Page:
Preliminary results from the Sept. 28 Afghan presidential election will not be announced for at least another week. Yet events are shaping up that could drive Afghanistan into a political impasse similar to what the country faced in its last presidential election. Whether or not a second ballot is required — if none of the 15 candidates received more than a majority — Afghanistan may again be entering a period of constitutional crisis. In 2014, U.S. Secretary of State John Kerry stepped in to spare the country possible violence, but this time a skilled mediator and political formula to save Afghanistan from itself may not be available.
Following the election, the two leading candidates, Ashraf Ghani and Abdullah Abdullah, quickly declared they had captured the necessary votes to avoid a runoff. Their unsubstantiated claims could be written off as customary post-election expressions of confidence. More ominously, they could also serve to lay the groundwork for alleging a stolen election and claiming the declared winner illegitimate.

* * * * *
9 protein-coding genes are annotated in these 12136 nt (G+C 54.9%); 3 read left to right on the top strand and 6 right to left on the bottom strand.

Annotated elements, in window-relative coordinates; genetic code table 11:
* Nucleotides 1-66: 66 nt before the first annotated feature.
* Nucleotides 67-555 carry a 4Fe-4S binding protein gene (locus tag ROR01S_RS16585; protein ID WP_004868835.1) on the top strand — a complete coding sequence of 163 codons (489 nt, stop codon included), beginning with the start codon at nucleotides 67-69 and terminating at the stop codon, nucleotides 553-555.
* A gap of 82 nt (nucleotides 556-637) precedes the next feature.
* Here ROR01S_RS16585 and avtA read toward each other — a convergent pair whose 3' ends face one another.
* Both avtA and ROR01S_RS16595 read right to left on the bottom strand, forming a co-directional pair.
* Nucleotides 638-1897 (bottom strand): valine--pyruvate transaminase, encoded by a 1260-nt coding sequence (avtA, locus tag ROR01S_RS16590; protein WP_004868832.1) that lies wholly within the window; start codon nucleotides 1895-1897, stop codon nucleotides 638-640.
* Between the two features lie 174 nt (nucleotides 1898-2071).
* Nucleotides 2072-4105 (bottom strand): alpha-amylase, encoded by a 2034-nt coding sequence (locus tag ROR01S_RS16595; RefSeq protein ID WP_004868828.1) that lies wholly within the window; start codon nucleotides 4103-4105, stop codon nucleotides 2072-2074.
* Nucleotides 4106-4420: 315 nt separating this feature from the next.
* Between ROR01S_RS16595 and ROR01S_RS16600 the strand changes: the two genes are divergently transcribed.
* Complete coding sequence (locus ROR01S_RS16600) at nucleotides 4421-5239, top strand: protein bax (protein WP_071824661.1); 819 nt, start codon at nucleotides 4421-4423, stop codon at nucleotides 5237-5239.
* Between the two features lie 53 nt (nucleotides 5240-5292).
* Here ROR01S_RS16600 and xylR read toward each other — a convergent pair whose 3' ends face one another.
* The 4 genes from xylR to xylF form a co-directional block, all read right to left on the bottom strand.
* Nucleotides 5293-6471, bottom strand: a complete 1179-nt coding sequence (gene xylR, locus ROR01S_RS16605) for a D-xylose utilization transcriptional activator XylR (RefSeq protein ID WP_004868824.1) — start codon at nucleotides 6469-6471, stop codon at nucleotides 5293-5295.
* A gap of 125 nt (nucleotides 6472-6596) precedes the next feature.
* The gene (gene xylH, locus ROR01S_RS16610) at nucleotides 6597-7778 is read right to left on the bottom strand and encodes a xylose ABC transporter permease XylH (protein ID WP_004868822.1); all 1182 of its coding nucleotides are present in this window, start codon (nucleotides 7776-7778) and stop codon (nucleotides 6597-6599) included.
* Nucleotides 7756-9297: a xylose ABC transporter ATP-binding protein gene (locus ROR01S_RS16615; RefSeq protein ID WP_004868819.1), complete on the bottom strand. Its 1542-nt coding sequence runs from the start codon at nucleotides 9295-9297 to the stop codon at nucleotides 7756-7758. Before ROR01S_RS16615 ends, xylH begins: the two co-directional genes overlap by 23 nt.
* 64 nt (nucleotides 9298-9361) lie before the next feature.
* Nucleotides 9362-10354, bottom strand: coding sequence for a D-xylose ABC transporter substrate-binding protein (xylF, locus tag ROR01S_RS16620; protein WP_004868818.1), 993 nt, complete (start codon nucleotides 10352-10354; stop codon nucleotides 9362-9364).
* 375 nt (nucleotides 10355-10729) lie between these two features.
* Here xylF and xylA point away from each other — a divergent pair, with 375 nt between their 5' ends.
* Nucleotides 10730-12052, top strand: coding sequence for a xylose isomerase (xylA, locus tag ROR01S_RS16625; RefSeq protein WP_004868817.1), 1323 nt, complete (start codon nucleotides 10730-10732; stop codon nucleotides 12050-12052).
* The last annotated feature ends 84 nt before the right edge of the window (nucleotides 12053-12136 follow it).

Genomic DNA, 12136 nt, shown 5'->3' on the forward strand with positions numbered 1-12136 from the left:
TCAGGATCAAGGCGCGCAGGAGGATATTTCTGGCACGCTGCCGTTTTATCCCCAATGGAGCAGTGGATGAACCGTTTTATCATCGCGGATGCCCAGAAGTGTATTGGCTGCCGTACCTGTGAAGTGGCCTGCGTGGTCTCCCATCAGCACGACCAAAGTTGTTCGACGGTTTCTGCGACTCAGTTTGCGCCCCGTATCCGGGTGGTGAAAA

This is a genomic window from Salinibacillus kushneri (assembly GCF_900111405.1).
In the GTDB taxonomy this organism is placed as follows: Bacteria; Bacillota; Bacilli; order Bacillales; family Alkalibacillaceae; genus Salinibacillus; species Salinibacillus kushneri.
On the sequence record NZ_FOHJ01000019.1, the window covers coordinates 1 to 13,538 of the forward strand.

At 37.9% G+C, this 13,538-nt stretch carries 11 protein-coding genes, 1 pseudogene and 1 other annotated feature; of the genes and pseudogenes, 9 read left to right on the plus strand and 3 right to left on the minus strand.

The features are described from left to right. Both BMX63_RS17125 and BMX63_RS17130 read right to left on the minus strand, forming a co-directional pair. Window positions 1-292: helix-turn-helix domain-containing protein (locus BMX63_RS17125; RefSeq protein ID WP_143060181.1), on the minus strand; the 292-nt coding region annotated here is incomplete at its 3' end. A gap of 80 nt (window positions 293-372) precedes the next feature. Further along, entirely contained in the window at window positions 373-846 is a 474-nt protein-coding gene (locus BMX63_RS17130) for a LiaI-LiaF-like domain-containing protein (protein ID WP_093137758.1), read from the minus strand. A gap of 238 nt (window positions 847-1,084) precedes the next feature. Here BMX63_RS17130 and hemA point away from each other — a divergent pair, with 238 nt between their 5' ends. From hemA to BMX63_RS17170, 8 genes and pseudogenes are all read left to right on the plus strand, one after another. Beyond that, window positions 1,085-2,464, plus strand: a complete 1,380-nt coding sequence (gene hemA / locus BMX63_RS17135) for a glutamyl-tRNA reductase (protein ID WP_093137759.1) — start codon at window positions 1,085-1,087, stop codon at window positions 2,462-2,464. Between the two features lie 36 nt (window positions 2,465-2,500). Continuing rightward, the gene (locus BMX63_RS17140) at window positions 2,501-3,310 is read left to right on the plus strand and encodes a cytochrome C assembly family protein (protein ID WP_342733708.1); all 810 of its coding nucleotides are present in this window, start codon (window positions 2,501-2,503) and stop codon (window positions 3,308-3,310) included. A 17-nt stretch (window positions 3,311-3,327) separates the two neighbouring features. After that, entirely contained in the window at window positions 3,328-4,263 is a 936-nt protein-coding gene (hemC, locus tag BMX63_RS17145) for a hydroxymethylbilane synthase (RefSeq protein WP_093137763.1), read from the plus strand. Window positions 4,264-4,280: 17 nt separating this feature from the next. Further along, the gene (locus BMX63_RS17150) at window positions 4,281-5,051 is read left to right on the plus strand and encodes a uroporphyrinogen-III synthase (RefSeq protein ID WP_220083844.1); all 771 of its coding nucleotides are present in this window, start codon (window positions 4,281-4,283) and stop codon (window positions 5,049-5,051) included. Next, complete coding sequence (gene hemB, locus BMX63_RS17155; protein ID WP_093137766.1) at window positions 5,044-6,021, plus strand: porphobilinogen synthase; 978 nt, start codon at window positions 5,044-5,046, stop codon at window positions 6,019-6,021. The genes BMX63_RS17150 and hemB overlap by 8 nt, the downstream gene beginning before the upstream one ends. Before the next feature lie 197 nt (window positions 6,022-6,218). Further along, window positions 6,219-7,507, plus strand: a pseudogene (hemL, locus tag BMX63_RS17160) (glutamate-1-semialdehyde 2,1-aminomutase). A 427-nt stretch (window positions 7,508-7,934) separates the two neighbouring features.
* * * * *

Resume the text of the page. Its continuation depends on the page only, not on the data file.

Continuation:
Following the election many observers asserted that it appeared less corrupt than in 2014. While more than 1,200 complaints of balloting irregularities were filed, it was noted that this was fewer than in the past. A more serious questioning of the election’s legitimacy arose from a historically low voter turnout. Reportedly, 2.6 million participated out of a total of just under 9.7 million registered voters and an eligible population of around 16 million Afghans. The credibility of the mandate and participation was cast in further doubt when suspicious numbers appeared as the results trickled in. Areas of the country, including some thought highly insecure, were reporting turnouts approaching 90 percent. The availability of biometric identification could provide the means to cull fraudulent voters, but this method, in use for the first time, may face challenges over its reliability.
Sustained post-election unrest could have a strong impact on efforts to reboot an Afghan peace process. It is bound to complicate efforts to form a negotiating team for an intra-Afghan dialogue and strengthen the Taliban’s resolve to deny an elected Kabul government a place at the table. The only sure winner from a disputed election is the Taliban.
Marvin G. Weinbaum is MEI's Director for Afghanistan and Pakistan Studies.
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